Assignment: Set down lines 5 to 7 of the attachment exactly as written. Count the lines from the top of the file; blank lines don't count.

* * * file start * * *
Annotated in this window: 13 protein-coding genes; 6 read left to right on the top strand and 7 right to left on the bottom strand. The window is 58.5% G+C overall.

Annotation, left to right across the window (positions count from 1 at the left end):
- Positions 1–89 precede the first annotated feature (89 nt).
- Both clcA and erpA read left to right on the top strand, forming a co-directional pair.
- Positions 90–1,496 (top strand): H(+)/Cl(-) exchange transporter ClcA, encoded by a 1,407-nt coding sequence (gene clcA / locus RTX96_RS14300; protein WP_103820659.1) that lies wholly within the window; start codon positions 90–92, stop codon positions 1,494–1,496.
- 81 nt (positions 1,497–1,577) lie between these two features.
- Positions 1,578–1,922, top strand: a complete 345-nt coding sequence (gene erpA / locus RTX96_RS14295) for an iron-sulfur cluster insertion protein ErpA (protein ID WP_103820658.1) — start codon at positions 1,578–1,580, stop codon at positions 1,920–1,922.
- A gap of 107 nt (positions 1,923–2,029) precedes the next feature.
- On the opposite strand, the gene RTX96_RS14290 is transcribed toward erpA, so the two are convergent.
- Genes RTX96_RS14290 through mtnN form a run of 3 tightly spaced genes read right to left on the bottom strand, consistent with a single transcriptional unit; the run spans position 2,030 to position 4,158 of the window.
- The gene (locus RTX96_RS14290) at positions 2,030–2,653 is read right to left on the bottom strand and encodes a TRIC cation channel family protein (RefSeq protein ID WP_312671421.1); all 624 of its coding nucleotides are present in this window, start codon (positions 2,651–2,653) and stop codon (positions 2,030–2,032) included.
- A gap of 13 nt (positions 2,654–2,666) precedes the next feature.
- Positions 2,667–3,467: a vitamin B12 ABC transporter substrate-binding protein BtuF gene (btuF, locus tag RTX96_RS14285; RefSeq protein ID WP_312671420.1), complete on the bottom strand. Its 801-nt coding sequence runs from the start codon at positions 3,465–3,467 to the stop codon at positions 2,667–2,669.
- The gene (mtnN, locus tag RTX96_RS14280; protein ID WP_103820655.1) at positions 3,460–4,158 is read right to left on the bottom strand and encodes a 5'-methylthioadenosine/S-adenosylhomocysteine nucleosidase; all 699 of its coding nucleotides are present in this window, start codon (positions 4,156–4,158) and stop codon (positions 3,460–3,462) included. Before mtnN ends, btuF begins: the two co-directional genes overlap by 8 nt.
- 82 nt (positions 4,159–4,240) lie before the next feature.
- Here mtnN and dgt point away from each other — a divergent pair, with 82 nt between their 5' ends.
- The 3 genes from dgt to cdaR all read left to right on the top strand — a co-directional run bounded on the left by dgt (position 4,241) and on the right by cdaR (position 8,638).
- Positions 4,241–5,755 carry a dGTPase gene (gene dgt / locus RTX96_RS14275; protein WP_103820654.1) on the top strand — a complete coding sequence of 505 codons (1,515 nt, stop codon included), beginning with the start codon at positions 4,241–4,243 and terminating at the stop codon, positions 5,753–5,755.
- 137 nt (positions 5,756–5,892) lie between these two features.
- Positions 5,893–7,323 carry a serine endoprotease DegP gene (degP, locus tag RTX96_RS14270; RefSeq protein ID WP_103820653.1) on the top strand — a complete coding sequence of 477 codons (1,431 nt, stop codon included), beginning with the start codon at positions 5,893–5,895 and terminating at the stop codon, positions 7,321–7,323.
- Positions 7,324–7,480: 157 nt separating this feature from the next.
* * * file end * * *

- Positions 90–1,496 (top strand): H(+)/Cl(-) exchange transporter ClcA, encoded by a 1,407-nt coding sequence (gene clcA / locus RTX96_RS14300; protein WP_103820659.1) that lies wholly within the window; start codon positions 90–92, stop codon positions 1,494–1,496.
- 81 nt (positions 1,497–1,577) lie between these two features.
- Positions 1,578–1,922, top strand: a complete 345-nt coding sequence (gene erpA / locus RTX96_RS14295) for an iron-sulfur cluster insertion protein ErpA (protein ID WP_103820658.1) — start codon at positions 1,578–1,580, stop codon at positions 1,920–1,922.